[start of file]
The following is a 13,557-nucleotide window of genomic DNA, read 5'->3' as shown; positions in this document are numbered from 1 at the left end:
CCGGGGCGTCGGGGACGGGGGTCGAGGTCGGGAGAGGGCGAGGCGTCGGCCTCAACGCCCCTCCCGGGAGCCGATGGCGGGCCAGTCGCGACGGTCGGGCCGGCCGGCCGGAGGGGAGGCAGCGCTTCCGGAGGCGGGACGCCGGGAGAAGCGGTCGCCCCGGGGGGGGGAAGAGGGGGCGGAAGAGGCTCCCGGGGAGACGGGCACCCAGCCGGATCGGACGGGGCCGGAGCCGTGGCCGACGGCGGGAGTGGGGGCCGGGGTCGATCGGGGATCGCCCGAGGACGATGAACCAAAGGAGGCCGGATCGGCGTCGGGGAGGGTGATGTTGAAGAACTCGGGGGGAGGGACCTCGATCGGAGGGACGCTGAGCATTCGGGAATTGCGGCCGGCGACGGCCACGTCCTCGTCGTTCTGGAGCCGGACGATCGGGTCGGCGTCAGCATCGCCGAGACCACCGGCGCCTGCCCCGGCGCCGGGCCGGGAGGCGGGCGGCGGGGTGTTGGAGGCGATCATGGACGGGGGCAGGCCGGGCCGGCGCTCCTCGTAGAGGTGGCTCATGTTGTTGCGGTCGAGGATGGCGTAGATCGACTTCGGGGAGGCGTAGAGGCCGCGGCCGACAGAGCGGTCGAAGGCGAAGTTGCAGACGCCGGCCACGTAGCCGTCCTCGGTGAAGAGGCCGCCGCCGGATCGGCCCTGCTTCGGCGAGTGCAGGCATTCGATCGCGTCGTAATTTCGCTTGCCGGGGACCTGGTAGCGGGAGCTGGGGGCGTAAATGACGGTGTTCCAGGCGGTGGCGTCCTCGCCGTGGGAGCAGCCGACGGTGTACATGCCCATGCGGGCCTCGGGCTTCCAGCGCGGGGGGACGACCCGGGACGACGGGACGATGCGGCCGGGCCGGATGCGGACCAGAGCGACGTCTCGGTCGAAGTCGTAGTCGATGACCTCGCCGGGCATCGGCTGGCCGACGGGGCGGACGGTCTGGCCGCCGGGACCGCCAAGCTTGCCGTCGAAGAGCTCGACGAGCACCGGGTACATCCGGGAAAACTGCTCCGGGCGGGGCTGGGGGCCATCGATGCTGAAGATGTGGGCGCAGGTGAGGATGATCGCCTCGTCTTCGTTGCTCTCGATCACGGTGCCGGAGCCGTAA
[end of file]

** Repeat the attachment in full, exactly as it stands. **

The following is a 13,557-nucleotide window of genomic DNA, read 5'->3' as shown; positions in this document are numbered from 1 at the left end:
CCGGGGCGTCGGGGACGGGGGTCGAGGTCGGGAGAGGGCGAGGCGTCGGCCTCAACGCCCCTCCCGGGAGCCGATGGCGGGCCAGTCGCGACGGTCGGGCCGGCCGGCCGGAGGGGAGGCAGCGCTTCCGGAGGCGGGACGCCGGGAGAAGCGGTCGCCCCGGGGGGGGGAAGAGGGGGCGGAAGAGGCTCCCGGGGAGACGGGCACCCAGCCGGATCGGACGGGGCCGGAGCCGTGGCCGACGGCGGGAGTGGGGGCCGGGGTCGATCGGGGATCGCCCGAGGACGATGAACCAAAGGAGGCCGGATCGGCGTCGGGGAGGGTGATGTTGAAGAACTCGGGGGGAGGGACCTCGATCGGAGGGACGCTGAGCATTCGGGAATTGCGGCCGGCGACGGCCACGTCCTCGTCGTTCTGGAGCCGGACGATCGGGTCGGCGTCAGCATCGCCGAGACCACCGGCGCCTGCCCCGGCGCCGGGCCGGGAGGCGGGCGGCGGGGTGTTGGAGGCGATCATGGACGGGGGCAGGCCGGGCCGGCGCTCCTCGTAGAGGTGGCTCATGTTGTTGCGGTCGAGGATGGCGTAGATCGACTTCGGGGAGGCGTAGAGGCCGCGGCCGACAGAGCGGTCGAAGGCGAAGTTGCAGACGCCGGCCACGTAGCCGTCCTCGGTGAAGAGGCCGCCGCCGGATCGGCCCTGCTTCGGCGAGTGCAGGCATTCGATCGCGTCGTAATTTCGCTTGCCGGGGACCTGGTAGCGGGAGCTGGGGGCGTAAATGACGGTGTTCCAGGCGGTGGCGTCCTCGCCGTGGGAGCAGCCGACGGTGTACATGCCCATGCGGGCCTCGGGCTTCCAGCGCGGGGGGACGACCCGGGACGACGGGACGATGCGGCCGGGCCGGATGCGGACCAGAGCGACGTCTCGGTCGAAGTCGTAGTCGATGACCTCGCCGGGCATCGGCTGGCCGACGGGGCGGACGGTCTGGCCGCCGGGACCGCCAAGCTTGCCGTCGAAGAGCTCGACGAGCACCGGGTACATCCGGGAAAACTGCTCCGGGCGGGGCTGGGGGCCATCGATGCTGAAGATGTGGGCGCAGGTGAGGATGATCGCCTCGTCTTCGTTGCTCTCGATCACGGTGCCGGAGCCGTAA